Today a minor change to our main site search went live. I hope it is an improvement in the experience of searching the site using a screen reader.
Here is the search page on GOV.UK. It has a filter on the left that has a list of checkboxes in it. Selecting a checkbox will cause the search results to the right to automatically update. This style of interaction presents a problem for users of screen readers, because it relies on the user being able to see the change in order to know it happened.
The solution to this, and similar problems where an action in one part of the page causes a different part of the page to update, is to use an ARIA live region. Content within an ARIA live region will be announced when it changes, so we can wrap our updating content and as soon as the user does anything to affect the results being shown they will be notified.
"Well that's all pretty straight-forward", I thought. "Wrap the result set in an ARIA live region and now GOV.UK search is better for everyone!"
The tricky part
Not so fast. If you wrap the entire result list then every time the user updates the checkboxes their screen reader is going to read out every single search result which is way too much information. This seems obvious now, but it took feedback from accessibility consultant Léonie Watson to make me realise that, in trying to fix this, I'd nearly made it worse.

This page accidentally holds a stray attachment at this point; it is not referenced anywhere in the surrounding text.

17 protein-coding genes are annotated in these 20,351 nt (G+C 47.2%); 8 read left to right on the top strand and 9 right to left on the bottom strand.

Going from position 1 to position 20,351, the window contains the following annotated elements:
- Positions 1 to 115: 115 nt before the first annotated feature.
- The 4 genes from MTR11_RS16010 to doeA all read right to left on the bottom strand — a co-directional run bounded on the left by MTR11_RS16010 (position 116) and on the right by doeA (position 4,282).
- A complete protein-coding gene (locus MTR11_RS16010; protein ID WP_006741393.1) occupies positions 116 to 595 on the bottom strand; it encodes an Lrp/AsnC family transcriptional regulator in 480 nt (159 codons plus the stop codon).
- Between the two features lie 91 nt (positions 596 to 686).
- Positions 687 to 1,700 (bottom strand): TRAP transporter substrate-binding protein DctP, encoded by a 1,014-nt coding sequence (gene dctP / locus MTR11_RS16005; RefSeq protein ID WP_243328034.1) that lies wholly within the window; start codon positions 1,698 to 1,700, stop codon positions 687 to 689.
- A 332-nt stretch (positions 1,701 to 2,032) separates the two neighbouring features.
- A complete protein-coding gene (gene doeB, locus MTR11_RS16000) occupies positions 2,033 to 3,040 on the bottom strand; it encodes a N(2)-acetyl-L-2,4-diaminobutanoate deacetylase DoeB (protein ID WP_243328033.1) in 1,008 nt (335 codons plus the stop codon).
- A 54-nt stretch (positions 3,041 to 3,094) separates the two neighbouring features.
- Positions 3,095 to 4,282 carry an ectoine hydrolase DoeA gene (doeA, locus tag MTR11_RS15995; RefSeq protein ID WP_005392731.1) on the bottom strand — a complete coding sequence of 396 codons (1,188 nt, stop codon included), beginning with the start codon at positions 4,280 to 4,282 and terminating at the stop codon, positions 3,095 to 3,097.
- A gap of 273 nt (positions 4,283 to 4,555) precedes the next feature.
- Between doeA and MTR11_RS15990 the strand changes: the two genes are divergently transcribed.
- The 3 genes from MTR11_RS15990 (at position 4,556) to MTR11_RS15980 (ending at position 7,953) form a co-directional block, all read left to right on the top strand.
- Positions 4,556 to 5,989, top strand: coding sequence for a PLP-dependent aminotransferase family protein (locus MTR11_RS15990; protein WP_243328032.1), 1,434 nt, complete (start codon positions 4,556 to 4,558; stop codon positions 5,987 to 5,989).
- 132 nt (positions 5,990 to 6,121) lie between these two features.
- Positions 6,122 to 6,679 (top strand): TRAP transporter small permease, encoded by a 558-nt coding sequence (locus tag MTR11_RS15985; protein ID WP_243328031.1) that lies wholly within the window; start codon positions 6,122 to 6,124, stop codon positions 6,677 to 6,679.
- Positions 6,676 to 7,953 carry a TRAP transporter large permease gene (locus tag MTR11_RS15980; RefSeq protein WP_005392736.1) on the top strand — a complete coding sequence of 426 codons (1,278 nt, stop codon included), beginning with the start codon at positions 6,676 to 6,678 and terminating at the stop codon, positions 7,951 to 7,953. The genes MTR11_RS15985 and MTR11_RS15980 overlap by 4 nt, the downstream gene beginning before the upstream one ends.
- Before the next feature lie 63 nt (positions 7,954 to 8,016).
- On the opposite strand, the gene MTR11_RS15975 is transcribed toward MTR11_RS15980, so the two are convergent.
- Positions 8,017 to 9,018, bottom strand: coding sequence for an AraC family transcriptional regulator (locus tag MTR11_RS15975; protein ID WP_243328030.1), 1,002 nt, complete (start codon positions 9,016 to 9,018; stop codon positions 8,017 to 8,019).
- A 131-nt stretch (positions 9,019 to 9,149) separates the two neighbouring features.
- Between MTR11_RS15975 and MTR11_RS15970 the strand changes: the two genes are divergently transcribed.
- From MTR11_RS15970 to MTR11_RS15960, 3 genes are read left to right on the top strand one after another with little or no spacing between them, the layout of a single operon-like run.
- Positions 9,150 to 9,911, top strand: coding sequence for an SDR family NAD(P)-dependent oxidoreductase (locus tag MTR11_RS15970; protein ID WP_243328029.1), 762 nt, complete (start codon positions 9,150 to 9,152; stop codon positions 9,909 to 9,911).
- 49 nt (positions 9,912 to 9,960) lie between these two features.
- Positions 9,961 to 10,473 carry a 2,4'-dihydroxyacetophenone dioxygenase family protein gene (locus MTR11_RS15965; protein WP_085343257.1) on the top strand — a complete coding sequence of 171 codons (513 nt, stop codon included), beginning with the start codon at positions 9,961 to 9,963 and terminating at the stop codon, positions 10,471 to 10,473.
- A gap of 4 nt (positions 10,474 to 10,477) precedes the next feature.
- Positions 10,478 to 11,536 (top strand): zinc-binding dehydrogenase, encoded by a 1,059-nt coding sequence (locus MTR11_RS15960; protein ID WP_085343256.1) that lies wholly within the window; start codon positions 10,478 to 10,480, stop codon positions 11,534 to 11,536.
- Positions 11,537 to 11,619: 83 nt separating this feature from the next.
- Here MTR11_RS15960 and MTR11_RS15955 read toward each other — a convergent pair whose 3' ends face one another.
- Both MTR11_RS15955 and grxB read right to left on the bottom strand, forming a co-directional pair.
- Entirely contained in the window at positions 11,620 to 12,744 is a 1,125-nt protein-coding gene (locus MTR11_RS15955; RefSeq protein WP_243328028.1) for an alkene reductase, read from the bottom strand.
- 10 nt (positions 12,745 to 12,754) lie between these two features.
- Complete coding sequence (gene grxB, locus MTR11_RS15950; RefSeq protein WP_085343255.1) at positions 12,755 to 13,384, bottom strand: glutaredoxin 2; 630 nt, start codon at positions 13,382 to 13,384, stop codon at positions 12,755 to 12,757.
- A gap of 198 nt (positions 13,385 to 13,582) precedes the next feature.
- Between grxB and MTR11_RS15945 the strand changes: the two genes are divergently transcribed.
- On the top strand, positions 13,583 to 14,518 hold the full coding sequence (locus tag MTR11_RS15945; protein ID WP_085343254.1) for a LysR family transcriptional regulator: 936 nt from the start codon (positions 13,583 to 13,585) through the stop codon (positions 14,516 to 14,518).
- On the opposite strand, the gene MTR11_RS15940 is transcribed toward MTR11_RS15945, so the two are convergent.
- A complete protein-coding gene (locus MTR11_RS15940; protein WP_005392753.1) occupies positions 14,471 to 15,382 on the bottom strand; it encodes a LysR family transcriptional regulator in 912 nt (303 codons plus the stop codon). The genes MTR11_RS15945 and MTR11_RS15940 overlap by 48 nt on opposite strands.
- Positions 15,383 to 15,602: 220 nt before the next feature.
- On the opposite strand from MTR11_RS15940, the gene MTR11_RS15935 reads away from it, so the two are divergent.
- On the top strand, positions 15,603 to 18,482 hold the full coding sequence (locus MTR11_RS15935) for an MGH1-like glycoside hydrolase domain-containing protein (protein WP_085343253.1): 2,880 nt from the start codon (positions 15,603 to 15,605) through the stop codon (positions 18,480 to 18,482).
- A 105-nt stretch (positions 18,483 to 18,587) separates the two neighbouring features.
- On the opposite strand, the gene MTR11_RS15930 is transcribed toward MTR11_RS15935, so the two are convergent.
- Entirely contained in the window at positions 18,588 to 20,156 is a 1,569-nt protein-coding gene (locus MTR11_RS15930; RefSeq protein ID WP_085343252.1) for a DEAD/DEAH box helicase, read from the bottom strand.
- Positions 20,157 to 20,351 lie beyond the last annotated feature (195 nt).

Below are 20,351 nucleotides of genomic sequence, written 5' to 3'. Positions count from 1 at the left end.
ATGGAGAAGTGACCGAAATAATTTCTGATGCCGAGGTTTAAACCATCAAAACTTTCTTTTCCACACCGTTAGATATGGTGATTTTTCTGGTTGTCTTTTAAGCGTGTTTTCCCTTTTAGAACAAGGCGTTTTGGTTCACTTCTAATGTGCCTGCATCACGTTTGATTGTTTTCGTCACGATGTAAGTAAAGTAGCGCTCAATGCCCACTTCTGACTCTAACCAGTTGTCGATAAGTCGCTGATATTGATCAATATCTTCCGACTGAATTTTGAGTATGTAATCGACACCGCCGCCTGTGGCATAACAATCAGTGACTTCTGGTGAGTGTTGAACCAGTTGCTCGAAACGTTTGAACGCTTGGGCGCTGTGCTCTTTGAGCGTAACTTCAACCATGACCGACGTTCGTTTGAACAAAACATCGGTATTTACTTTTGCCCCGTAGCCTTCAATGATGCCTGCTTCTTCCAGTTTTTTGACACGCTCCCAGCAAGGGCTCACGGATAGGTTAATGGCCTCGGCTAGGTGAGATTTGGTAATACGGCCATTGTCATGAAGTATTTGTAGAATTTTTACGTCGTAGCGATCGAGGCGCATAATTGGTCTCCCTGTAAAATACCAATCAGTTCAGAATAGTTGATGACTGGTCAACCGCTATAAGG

div must stay on the page while the contents are swapped. Because the section we want to wrap with ARIA live is inside a Mustache template simply wrapping it won't work it as the
div tagged with
aria-live will be replaced too.
My first instinct was to break the Mustache template into many smaller templates. Splitting the result count out so it could be wrapped in a live region and independently updated. This would definitely work but breaks up some legible and quite nicely architected code into something a bit more complicated.
This is not without its problems. It creates a difference between the document order that screen readers and speech recognition software sees and what users looking at the page see. This can be confusing for users who are partially sighted but also use screen readers, or users who are using speech recognition software because they have mobility issues making it difficult to type. The software they are using will describe the page in a way that doesn't match up with what they are seeing.
After some deliberation and discussion with the team I went with the second solution, and was able to push out a quick, easy-to-maintain fix to this problem. We'll be observing how this change goes down with users, and if it doesn't prove to have been an improvement, it's straightforward to roll back, and that's what we'll do.
Here's another GIF of the search page, this time with the VoiceOver announcements in the corner so you can see what is being read announced as the search options are selected.
If this sounds like a good place to work, take a look at Working for GDS - we're usually in search of talented people to come and join the team.